PARIS may have found a solution to their love lock problem — glass panels.
This week, the city replaced sections of mesh fencing on the city’s iconic footbridge, Pont des Arts, with two shatter-resistant and anti-glare glass panes, reported “No Love Locks”, a group that has been campaigning for an end to the practice of affixing “love locks” onto the bridge.
The glass panes are treated with a special coating that prevents graffiti tagging. A third panel will also be installed.
If the pilot proves successful, love birds will no longer be able to pledge their undying love for each other via lock and key, as all 110 sections of the bridge’s metal fencing would be replaced.
This summer, in an attempt to discourage this distinctly tourist behaviour, the mayor’s office launched a campaign asking couples to take selfies of themselves on the bridge instead, and to post it onto Twitter and Instagram.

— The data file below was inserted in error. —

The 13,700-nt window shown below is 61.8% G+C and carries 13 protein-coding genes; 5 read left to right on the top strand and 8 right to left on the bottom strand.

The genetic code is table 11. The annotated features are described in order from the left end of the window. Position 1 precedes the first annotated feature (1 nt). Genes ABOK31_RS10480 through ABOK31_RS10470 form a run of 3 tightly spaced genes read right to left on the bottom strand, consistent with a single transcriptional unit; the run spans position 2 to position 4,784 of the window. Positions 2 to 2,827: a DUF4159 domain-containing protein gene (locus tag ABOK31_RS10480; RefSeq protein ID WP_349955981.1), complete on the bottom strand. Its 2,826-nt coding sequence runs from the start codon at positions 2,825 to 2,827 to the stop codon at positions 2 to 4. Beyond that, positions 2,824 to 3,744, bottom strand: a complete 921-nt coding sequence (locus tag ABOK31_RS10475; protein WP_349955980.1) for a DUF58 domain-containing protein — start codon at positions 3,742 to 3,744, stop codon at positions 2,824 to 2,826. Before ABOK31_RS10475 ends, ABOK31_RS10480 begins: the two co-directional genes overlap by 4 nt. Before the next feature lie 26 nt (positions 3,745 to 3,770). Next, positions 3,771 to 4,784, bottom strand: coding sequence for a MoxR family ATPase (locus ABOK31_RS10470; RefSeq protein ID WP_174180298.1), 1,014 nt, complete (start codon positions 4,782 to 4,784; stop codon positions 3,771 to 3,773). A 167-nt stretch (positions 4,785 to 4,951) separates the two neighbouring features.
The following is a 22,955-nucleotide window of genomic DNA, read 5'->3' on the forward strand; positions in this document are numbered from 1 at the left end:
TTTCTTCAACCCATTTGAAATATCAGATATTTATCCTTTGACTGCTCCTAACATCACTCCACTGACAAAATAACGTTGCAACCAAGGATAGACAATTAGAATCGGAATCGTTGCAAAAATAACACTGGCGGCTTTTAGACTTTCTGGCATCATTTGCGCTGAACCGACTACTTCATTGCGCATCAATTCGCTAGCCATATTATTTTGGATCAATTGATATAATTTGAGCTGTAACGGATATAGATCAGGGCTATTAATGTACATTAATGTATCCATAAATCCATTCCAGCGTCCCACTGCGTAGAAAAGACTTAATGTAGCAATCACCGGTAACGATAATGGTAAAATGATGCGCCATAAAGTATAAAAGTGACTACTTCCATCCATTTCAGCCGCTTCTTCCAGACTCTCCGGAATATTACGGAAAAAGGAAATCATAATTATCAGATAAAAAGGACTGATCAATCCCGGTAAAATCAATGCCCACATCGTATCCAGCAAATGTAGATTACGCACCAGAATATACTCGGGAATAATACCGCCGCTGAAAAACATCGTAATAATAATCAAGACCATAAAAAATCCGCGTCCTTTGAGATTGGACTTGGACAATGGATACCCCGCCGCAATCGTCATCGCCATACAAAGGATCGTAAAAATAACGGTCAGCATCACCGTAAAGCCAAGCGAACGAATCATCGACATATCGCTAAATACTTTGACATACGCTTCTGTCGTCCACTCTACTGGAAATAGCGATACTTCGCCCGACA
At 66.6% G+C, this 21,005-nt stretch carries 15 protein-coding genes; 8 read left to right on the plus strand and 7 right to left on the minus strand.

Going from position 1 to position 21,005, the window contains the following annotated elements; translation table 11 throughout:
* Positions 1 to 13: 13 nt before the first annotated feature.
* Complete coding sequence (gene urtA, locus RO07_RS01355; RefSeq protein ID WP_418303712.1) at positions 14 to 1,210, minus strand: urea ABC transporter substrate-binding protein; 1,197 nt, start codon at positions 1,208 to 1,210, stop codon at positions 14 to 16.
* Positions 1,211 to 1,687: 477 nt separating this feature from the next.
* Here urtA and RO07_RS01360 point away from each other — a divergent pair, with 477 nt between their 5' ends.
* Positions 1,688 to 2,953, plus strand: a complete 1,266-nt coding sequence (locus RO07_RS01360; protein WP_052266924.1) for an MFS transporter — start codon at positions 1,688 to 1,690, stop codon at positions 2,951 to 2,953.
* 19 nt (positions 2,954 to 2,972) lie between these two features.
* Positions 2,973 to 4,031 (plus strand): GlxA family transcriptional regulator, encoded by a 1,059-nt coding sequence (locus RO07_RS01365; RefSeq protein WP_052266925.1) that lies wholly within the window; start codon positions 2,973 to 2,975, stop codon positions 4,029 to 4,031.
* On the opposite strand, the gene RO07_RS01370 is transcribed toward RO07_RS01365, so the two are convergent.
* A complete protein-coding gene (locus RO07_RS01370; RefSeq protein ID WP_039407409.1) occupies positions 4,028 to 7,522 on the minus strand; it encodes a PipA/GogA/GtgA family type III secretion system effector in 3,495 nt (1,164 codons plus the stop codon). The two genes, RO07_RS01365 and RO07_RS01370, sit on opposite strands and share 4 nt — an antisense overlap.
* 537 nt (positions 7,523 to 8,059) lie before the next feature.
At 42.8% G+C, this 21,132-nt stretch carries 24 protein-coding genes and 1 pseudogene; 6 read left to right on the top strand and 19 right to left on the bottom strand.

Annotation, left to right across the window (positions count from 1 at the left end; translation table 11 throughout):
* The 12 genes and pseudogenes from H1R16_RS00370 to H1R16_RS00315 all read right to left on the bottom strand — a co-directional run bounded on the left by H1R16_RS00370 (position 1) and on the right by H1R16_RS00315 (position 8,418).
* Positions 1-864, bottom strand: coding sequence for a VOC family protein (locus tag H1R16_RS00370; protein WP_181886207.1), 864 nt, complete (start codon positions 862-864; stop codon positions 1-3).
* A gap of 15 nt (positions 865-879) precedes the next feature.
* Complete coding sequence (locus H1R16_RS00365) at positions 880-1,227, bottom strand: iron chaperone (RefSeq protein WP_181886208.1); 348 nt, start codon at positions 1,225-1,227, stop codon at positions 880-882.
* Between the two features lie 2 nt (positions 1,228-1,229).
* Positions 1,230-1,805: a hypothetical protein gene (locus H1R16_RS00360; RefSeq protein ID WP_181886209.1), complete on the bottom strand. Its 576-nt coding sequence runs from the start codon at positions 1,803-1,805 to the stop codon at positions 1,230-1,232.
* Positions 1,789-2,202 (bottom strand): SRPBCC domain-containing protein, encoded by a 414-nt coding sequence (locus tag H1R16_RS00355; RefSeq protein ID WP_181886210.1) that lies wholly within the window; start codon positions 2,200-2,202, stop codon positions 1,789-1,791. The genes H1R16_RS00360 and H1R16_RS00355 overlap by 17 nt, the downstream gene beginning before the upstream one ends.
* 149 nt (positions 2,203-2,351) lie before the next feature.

“Our bridges can no longer withstand your gestures of love, set them free by declaring your love with #lovewithoutlocks,” read the city’s message.
The practice — a recent phenomenon that spread around the world in the last decade — came to a head in Paris this year when a section of metal fencing about 2.4m long collapsed under the weight of hundreds of padlocks, forcing authorities to close off the historic bridge for repairs.
It’s been estimated that the bridge groans under the collective weight of about 45 tonnes of padlocks.
Critics, like the pair of American expats who launched the online petition “No Love Locks”, said the practice was an act of vandalism, while tourists believe it to be a harmless pledge of their love.